The right to privacy also introduces the fact that they have rights and duties, particularly towards others. Digital citizens have to know that they have specific rights regarding their personal data (e.g. access, correction, refusal, consent, delisting, erasure) and that they can exercise these rights - or have them exercised on their behalf-  by contacting the service in question according to domestic procedures and, in the event of a refusal or any problems, by contacting the Data Protection Authority if it exists, a judge, depending on the  country and/or the relevant national/sub-national authorities, or advocacy groups.

Within such existing legal frameworks, digital citizens also need to be taught that the controlled use of their personal data is both necessary and legitimate, based on the context in which it is used in daily life (as a student, team member, member of a family, etc.). Hence, the way in which individuals identify themselves and/or makes themselves known to others in the digital world can vary depending on the situation and may lead to them revealing more or less information about themselves. To this end, they have to know how to set up and use pseudonyms and more than one email address, account and/or profile depending on how they intend to use them. This is learning to manage one’s “digital identities.”

Dealing with online safety encompasses understanding how the protection of privacy is not just about everyone’s private life, but can also be applied in the public space, particularly on the internet.

This ability is paramount if one is to be aware of online behaviour and interaction, especially in the digital world where their whereabouts on the internet and, for instance, their “likes” on social networks are monitored and used for mapping their profile so that ads can be customised and directed at them.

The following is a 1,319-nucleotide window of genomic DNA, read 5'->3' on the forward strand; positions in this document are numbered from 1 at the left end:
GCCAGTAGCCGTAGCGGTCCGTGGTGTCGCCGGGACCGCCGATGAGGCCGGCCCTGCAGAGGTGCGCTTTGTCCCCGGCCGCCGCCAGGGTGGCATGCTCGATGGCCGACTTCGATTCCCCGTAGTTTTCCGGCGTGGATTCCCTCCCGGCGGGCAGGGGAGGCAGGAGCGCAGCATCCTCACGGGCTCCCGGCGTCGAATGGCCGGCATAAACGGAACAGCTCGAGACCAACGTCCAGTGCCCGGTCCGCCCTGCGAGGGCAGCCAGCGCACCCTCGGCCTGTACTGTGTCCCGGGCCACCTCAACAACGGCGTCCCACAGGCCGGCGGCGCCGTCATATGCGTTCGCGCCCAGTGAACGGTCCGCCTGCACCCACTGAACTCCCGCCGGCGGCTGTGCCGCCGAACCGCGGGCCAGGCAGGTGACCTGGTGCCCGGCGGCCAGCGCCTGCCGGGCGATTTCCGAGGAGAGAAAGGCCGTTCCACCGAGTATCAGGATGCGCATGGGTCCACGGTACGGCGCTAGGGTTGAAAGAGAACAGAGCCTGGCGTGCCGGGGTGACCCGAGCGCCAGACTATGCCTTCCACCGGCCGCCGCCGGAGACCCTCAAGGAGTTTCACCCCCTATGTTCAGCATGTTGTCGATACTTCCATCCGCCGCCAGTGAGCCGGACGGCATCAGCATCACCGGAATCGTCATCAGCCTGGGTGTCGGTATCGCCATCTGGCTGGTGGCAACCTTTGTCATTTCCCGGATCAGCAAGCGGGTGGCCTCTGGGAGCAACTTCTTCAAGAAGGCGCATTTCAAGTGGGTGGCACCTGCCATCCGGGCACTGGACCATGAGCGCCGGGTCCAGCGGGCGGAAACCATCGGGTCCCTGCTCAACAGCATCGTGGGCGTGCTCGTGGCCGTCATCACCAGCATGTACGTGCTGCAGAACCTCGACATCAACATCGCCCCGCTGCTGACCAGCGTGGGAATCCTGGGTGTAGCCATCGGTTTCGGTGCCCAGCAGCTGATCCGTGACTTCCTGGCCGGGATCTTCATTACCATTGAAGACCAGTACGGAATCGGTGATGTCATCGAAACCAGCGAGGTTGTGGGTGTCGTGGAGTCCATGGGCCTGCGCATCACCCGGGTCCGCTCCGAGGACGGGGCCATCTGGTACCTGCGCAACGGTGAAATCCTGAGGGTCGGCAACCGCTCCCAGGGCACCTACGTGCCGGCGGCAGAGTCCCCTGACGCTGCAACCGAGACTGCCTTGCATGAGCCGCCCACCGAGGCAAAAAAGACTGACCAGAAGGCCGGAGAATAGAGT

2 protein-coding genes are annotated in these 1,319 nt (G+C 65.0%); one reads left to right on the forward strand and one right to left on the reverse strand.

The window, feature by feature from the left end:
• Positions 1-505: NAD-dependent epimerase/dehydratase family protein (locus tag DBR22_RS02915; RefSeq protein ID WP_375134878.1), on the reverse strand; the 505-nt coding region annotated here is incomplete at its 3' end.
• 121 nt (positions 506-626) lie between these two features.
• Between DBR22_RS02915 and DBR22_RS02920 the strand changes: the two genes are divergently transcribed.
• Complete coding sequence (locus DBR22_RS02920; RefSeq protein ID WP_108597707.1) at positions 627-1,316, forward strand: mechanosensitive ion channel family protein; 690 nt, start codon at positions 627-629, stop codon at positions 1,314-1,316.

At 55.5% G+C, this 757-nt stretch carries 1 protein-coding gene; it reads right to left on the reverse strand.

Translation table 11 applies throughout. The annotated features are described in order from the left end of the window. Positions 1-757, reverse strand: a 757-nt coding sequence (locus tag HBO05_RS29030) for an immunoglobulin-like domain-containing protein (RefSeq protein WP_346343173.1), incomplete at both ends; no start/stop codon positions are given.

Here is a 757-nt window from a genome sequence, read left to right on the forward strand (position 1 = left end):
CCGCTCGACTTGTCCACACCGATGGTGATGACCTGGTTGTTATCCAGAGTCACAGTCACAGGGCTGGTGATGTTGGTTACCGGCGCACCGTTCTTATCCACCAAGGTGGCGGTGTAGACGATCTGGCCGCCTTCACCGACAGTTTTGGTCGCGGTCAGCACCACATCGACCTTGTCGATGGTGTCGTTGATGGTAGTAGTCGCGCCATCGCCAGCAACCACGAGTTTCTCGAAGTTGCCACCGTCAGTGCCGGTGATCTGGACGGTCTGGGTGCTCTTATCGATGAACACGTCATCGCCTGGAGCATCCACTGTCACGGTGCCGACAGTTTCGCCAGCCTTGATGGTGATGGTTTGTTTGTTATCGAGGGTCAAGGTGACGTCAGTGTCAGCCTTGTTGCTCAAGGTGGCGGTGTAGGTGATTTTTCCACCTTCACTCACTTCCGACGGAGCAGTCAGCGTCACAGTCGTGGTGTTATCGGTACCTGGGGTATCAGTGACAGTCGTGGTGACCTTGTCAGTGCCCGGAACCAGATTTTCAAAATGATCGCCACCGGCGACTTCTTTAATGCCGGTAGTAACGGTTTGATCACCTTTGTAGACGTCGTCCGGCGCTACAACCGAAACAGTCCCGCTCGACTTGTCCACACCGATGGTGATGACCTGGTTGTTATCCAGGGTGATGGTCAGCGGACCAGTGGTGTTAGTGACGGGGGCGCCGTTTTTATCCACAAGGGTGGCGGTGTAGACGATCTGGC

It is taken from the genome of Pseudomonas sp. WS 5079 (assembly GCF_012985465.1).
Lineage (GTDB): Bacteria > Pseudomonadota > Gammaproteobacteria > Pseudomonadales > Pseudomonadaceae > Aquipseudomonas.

Finally, in practice, digital citizens need to clearly distinguish between data protection and data security and have sufficient knowledge on what digital security includes ( which basically means understanding the need to ensure the physical and logical security of a digital environment. In terms of competency principles, first, they cover, the solutions used to ensure the technical protection and security of personal data. One must know how to use technical devices to identify and authenticate oneself online, authorise - or not - the collection of personal data, and set up an account and/or profile in accordance with data protection rules, or even manage the security and privacy settings of the accounts, profiles and devices that one uses. Second, they deal with knowing about appropriate behaviour in the digital domain such as being able to express oneself online while taking into account the nature of the space in which one is posting information (private, public, related to school, family, friends, etc.) and being vigilant about what one publishes online, even under a pseudonym.

These solutions are the subject of learning processes experienced within the collective framework of school and school-related environments.  Given the importance of promoting Privacy and Security as fundamental digital citizenship education domains, the attention of governments and, in particular, responsible authorities for education as well as other stakeholders working in the education field has to be drawn within strong education policies so as to be as part of study programmes and curricula, regardless of the discipline learned and taught.